Frank-Walter Steinmeier, delivering a speech in front of Chinese students, said that, even though the "havoc" that took place in Germany and Eastern Europe was inspired by Karl Marx, the philosopher stood for quite liberal values, such as freedom of the press.
"There is no doubt that Marx was a passionate humanist. He demanded freedom of the press, humane working conditions, universal education, political rights for women and environmental protection," the German president said, addressing students at Sichuan University.
Steinmeier, while accepting that Marx was a great intellectual, a highly influential philosopher, economist and sociologist, said that Marx was a "rather less successful educator and workers' leader".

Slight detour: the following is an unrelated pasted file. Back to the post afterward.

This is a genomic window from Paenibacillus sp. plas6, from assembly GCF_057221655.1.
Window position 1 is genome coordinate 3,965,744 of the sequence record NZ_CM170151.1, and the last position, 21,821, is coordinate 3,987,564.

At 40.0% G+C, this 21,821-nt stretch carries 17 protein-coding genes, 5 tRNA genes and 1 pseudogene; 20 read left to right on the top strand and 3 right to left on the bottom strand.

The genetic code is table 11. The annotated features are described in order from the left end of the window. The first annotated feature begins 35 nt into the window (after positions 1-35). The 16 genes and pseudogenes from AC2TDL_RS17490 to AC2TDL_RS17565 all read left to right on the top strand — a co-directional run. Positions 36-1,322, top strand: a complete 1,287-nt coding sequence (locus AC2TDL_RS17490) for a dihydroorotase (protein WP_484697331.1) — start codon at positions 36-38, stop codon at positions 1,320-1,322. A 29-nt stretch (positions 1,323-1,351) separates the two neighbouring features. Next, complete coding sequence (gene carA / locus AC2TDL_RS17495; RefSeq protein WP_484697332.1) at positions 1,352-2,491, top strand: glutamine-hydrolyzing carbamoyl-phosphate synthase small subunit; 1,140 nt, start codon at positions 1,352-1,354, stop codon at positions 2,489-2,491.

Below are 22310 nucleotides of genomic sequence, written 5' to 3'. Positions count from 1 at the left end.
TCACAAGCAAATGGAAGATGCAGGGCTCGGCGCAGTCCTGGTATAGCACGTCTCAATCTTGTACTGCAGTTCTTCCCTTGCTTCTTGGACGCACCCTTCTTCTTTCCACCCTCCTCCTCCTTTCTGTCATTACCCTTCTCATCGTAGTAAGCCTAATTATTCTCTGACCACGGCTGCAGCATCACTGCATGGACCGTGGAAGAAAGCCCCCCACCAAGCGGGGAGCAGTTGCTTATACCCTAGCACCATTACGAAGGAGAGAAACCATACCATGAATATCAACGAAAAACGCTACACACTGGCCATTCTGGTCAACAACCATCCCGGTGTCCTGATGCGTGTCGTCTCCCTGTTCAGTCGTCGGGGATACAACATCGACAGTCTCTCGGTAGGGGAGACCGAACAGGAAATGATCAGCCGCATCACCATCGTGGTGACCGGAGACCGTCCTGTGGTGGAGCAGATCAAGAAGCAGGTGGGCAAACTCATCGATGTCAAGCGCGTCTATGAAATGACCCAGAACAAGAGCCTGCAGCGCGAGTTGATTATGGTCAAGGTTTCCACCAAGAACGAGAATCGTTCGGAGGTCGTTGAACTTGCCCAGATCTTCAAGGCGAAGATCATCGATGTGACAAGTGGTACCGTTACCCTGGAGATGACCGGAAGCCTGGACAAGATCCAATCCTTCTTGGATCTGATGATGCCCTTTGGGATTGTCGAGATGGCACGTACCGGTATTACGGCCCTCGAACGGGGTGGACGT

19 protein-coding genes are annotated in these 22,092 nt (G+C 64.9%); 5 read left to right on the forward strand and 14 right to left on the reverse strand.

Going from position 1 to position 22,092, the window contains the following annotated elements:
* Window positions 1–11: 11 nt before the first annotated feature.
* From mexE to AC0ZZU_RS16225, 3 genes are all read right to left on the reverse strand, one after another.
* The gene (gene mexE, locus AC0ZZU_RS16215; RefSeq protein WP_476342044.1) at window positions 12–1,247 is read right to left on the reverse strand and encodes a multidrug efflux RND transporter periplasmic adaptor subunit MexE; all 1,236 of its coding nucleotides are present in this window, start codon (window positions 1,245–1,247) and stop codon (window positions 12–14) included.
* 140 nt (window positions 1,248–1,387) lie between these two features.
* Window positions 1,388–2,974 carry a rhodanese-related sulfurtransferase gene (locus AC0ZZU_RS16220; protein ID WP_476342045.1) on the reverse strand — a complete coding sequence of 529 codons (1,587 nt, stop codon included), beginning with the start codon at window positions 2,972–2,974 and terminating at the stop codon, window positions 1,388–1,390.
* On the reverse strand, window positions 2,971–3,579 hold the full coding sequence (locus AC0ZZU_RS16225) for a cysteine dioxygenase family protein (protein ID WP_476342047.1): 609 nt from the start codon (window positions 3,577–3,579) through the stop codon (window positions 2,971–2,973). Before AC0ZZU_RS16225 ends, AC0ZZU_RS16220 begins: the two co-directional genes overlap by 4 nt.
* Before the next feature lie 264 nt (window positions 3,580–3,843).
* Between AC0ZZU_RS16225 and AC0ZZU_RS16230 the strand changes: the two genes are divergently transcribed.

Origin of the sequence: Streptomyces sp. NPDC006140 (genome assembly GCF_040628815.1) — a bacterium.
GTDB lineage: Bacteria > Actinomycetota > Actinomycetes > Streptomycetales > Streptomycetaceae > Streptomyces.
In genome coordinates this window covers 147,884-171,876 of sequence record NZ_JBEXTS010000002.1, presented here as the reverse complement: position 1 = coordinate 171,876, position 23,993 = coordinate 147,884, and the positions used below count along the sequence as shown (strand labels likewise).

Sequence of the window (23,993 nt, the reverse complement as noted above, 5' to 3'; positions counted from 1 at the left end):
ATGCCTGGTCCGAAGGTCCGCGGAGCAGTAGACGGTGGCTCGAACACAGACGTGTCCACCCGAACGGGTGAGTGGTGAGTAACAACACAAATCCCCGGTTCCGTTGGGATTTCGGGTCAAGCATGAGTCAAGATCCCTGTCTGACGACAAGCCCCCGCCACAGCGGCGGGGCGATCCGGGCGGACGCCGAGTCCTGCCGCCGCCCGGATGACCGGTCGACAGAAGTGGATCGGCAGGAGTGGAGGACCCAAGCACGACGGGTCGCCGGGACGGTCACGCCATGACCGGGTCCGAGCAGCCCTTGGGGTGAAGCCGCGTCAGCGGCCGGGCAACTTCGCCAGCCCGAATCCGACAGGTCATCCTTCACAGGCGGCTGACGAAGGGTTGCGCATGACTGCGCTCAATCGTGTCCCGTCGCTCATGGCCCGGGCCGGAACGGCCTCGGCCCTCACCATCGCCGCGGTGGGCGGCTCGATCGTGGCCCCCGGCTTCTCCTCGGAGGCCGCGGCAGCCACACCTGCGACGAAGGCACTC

He described those times as a period of families that were torn apart, neighbours pitted against each other and "people confined behind walls and people who attempted to flee murdered".
Continuing his speech, Steinmeier said that the fact that his country's history was marked by "dictatorship and repression…makes us [Germans] particularly sensitive to and aware of what happens to those who do not share the prevailing opinion, belong to an ethnic minority, want to practise their religion or campaign non-violently and peacefully for their ideas and beliefs".
"That is why we are worried and alarmed whenever personal freedoms are curtailed", he concluded.
On 5 May Karl Marx's birthday was celebrated in China. For his 200th birthday Beijing gifted a huge bronze statue of Marx to the small town of Trier near Luxembourg in western Germany — a move that sparked an ambiguous reaction by local residents.